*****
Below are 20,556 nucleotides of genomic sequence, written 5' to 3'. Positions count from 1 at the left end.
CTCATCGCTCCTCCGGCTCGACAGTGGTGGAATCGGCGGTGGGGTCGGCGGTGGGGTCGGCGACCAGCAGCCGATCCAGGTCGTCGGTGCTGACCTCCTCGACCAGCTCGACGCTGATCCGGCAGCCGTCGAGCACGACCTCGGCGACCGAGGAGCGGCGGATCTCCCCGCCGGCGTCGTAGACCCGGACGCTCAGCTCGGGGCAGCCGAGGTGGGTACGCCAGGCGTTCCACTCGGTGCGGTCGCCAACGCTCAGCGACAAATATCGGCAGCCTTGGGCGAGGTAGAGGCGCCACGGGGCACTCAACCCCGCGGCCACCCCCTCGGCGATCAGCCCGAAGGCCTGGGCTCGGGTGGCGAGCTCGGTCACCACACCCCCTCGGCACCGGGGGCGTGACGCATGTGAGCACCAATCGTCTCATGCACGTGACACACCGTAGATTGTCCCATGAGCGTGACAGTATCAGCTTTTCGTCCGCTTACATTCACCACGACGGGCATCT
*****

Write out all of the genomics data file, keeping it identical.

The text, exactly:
Below are 20,556 nucleotides of genomic sequence, written 5' to 3'. Positions count from 1 at the left end.
CTCATCGCTCCTCCGGCTCGACAGTGGTGGAATCGGCGGTGGGGTCGGCGGTGGGGTCGGCGACCAGCAGCCGATCCAGGTCGTCGGTGCTGACCTCCTCGACCAGCTCGACGCTGATCCGGCAGCCGTCGAGCACGACCTCGGCGACCGAGGAGCGGCGGATCTCCCCGCCGGCGTCGTAGACCCGGACGCTCAGCTCGGGGCAGCCGAGGTGGGTACGCCAGGCGTTCCACTCGGTGCGGTCGCCAACGCTCAGCGACAAATATCGGCAGCCTTGGGCGAGGTAGAGGCGCCACGGGGCACTCAACCCCGCGGCCACCCCCTCGGCGATCAGCCCGAAGGCCTGGGCTCGGGTGGCGAGCTCGGTCACCACACCCCCTCGGCACCGGGGGCGTGACGCATGTGAGCACCAATCGTCTCATGCACGTGACACACCGTAGATTGTCCCATGAGCGTGACAGTATCAGCTTTTCGTCCGCTTACATTCACCACGACGGGCATCT